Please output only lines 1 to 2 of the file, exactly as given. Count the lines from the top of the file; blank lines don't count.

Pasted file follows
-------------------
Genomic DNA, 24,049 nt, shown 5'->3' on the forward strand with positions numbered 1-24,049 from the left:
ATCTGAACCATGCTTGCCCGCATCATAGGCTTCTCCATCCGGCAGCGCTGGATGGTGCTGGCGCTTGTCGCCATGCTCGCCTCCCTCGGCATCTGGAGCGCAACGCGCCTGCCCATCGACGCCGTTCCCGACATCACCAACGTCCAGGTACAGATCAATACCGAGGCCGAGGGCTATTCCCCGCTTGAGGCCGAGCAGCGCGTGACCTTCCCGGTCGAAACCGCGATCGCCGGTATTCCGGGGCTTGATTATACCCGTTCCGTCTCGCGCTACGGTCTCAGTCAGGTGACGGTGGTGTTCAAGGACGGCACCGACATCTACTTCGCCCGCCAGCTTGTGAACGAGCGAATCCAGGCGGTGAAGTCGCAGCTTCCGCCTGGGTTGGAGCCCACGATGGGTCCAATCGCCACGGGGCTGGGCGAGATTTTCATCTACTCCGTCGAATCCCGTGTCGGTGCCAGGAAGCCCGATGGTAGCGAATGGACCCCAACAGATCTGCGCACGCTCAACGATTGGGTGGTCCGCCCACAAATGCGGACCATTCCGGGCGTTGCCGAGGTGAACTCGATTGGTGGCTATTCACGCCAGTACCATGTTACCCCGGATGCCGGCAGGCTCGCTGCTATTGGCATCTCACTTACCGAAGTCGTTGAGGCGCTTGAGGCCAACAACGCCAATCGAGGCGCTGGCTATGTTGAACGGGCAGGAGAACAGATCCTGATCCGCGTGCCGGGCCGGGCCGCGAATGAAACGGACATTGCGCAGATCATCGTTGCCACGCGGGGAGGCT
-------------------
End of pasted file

Genomic DNA, 24,049 nt, shown 5'->3' on the forward strand with positions numbered 1-24,049 from the left:
ATCTGAACCATGCTTGCCCGCATCATAGGCTTCTCCATCCGGCAGCGCTGGATGGTGCTGGCGCTTGTCGCCATGCTCGCCTCCCTCGGCATCTGGAGCGCAACGCGCCTGCCCATCGACGCCGTTCCCGACATCACCAACGTCCAGGTACAGATCAATACCGAGGCCGAGGGCTATTCCCCGCTTGAGGCCGAGCAGCGCGTGACCTTCCCGGTCGAAACCGCGATCGCCGGTATTCCGGGGCTTGATTATACCCGTTCCGTCTCGCGCTACGGTCTCAGTCAGGTGACGGTGGTGTTCAAGGACGGCACCGACATCTACTTCGCCCGCCAGCTTGTGAACGAGCGAATCCAGGCGGTGAAGTCGCAGCTTCCGCCTGGGTTGGAGCCCACGATGGGTCCAATCGCCACGGGGCTGGGCGAGATTTTCATCTACTCCGTCGAATCCCGTGTCGGTGCCAGGAAGCCCGATGGTAGCGAATGGACCCCAACAGATCTGCGCACGCTCAACGATTGGGTGGTCCGCCCACAAATGCGGACCATTCCGGGCGTTGCCGAGGTGAACTCGATTGGTGGCTATTCACGCCAGTACCATGTTACCCCGGATGCCGGCAGGCTCGCTGCTATTGGCATCTCACTTACCGAAGTCGTTGAGGCGCTTGAGGCCAACAACGCCAATCGAGGCGCTGGCTATGTTGAACGGGCAGGAGAACAGATCCTGATCCGCGTGCCGGGCCGGGCCGCGAATGAAACGGACATTGCGCAGATCATCGTTGCCACGCGGGGAGGCT